Is Phubbing Costing You the Gift of Interaction?
Over the last few months, I’ve had several conversations with senior executives about an insidious challenge they are seeing develop with the use and proliferation of mobile device technology.
The issue is ‘Phubbing’ and it has been receiving increased attention in the media recently due to its negative impact on personal relationships.
The term describes the practice of ignoring one's companion or companions in order to pay attention to one's phone or another mobile device.
So how are these sales leaders affected? In three ways:
- When they are running sales meetings or training workshops their team want to engage more with their mobile phones than with the meeting agenda and their fellow colleagues.
- When in external sales meetings their people are struggling to interact personally with prospects and ‘stay in the moment’ concentrating on the other person’s responses to questions.
- When they are doing 1-2-1 coaching their people speak of how their business life intrudes into their private life outside office hours. They are finding themselves slaves to the technology rather than masters of it and they find that they can never completely switch off.
People’s habits are changing and their preferred methods of communication too. So, the challenge as sales leaders and sales professionals is to keep developing the art of personal interaction and communication both internally in the organisation but also externally with clients!
Many people who are guilty of phubbing in business will say that they do it to be more efficient. All I see is that efficiency is lowered rather than increased. Imagine someone in a training session who is also answering emails, their participation and learning might only be 60% while the effectiveness of their email communication might also only be 60%. They will have missed out on their learning and may need to repeat it later and may also spend more time resolving questions or issues arising from their emails!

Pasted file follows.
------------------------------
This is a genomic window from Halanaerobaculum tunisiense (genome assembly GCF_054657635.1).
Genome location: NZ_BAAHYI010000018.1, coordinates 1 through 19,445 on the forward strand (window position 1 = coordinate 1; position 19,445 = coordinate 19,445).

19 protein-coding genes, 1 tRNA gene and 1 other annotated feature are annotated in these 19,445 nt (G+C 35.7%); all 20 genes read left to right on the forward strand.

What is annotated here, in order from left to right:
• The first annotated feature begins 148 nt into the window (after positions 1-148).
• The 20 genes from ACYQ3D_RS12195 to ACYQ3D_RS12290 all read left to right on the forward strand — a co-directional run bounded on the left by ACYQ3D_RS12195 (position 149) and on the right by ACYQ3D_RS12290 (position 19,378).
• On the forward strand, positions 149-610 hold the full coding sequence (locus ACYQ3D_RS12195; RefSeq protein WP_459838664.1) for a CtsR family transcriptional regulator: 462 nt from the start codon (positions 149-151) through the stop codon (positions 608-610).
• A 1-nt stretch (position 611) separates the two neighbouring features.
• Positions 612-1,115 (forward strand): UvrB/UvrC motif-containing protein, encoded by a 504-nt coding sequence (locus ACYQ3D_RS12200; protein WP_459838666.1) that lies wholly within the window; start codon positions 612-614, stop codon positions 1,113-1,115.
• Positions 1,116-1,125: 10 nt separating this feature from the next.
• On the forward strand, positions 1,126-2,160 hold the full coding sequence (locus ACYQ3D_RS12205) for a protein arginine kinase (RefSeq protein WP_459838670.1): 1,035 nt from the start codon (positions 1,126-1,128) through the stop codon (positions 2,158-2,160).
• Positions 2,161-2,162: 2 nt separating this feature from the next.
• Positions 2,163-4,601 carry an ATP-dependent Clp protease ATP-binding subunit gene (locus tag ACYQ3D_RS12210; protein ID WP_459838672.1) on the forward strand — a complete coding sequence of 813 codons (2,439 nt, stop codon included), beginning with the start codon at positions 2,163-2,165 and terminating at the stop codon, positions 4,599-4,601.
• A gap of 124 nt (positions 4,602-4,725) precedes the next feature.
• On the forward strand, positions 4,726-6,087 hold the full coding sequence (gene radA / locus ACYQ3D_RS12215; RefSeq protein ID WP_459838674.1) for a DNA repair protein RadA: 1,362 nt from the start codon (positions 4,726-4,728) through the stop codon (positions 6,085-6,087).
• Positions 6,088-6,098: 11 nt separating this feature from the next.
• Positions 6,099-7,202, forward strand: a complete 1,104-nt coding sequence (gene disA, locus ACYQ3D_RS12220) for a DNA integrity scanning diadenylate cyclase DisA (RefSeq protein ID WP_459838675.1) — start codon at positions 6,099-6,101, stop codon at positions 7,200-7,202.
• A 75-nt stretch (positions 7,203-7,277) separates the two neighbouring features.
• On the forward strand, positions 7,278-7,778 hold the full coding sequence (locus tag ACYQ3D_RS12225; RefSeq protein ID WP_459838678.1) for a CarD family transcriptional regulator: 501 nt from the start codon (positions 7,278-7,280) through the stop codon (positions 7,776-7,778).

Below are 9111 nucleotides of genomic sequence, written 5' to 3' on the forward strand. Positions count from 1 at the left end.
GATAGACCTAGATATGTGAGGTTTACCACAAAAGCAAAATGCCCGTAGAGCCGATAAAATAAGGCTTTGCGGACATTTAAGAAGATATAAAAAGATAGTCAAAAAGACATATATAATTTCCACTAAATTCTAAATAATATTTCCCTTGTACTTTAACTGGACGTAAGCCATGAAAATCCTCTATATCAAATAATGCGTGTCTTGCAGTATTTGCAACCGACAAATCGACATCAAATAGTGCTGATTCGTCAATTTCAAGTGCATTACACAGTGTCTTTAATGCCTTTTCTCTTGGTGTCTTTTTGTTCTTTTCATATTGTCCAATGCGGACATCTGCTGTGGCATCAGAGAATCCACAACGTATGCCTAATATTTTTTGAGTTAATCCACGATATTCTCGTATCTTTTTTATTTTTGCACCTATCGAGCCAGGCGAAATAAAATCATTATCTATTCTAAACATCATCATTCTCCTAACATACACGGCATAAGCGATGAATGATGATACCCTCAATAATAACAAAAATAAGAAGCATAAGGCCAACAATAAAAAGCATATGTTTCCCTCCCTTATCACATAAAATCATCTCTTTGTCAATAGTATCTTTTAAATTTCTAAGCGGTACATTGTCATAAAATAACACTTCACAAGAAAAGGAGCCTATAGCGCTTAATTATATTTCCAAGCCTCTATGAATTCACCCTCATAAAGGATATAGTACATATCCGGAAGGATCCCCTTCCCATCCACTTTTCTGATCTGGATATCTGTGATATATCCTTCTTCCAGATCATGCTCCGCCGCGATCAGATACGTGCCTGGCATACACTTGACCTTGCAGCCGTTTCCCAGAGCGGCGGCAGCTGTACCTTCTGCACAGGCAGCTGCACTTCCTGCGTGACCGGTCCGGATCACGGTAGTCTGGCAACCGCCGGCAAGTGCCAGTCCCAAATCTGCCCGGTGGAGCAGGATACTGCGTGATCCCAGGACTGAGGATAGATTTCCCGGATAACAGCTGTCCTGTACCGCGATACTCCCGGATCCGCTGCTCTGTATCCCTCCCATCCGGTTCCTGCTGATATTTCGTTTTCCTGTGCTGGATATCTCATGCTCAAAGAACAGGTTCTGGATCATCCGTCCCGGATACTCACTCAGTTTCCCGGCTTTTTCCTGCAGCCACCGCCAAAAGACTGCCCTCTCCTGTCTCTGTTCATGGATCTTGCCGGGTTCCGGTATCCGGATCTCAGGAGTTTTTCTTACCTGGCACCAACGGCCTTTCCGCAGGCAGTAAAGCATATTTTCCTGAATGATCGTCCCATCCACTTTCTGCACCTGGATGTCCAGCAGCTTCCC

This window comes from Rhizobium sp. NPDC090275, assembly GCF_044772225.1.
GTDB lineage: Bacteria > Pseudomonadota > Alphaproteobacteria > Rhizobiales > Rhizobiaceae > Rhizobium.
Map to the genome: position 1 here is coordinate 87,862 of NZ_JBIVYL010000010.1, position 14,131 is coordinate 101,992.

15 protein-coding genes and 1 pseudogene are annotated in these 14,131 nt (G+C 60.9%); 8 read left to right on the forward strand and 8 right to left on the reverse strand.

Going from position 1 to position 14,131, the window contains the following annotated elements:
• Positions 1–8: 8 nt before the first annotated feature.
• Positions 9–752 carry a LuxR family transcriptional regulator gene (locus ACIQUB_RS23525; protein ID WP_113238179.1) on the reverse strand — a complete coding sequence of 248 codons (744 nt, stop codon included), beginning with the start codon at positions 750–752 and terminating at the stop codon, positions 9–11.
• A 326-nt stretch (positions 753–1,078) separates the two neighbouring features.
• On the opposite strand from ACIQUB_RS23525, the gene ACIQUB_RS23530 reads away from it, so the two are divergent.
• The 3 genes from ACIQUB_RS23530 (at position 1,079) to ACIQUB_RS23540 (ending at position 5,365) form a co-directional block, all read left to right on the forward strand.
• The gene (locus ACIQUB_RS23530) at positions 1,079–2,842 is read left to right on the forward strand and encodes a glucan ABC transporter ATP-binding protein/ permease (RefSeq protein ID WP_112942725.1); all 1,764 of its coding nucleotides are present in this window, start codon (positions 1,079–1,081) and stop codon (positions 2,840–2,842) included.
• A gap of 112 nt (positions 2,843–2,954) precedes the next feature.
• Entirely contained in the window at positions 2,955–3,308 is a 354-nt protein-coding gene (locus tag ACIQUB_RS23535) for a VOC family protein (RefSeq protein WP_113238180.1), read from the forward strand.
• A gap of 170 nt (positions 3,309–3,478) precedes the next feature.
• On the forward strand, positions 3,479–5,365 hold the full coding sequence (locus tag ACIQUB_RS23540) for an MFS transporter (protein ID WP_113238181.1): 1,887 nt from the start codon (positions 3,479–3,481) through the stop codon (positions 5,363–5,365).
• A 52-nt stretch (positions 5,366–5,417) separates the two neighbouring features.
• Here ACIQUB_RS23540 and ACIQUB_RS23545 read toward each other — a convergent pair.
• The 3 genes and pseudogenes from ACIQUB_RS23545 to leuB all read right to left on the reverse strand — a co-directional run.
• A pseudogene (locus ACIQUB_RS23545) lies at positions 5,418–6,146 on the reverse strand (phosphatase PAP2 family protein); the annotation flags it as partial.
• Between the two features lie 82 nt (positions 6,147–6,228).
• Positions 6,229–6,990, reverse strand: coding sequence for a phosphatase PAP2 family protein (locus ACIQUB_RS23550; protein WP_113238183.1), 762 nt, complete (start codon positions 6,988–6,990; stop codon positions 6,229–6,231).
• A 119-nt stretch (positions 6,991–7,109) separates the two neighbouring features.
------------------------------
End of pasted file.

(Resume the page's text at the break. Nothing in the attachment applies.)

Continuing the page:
But what is the potential impact externally on client meetings?
Hopefully no one is guilty of checking their phone whilst attempting to have a conversation with a prospect or client…are they?
Recent studies have shown that many of us are checking our phones 150 times a day for social media updates, texts and emails. The impact of this constant distraction seems to be a lowering of people’s ability to concentrate, focus and stay in the moment. All critical attributes required for building trusting relationships both personal and in business.
When you link this situation with the responses given by clients in a recent Rain Group survey that asked:
What qualities do you value most in a sales person?
The answers are very insightful.
Here are the Top Ten Qualities Customers Value Most.
It’s interesting to note that of these top ten attributes only the last one involves the organisation, all the others focus on the individual.
Which underlines the critical role the sales person plays and how vital their ability to interact is on who will win the business.
This is a key issue that I explore in greater detail in my latest book ‘The Sales Strategist’ http://www.linearstructure.com/the-sales-strategist-book/
So, let me ask you a question.
What are you doing to aid to your team to develop their ability to communicate and avoid the phubbing trap?
Here are three positive actions we can take to address the challenge.
Copyright Peter Holland 2017. All rights reserved.
- Lead by example. As sales leaders, we need to set the example to those around us. Demonstrating how to be effective by focusing our attention on those around us. Engaging with them and giving them our full concentration without distraction.
- Set aside time for each activity. Coach your team to use their calendar as a method of planning time for each activity to increase performance rather than trying to tackle several tasks at once with lower effectiveness.
- Create a high-performance culture & etiquette. As leaders, we can lead the way by demonstrating a new business etiquette for the technological world and encouraging others to observe the same etiquette in our businesses. We can set the level of expectation and create a sense of group accountability amongst the team to self-censor inappropriate behaviour. Technology is amazing but don’t let it spoil your communication skills, the very ones that made you successful in sales to begin with!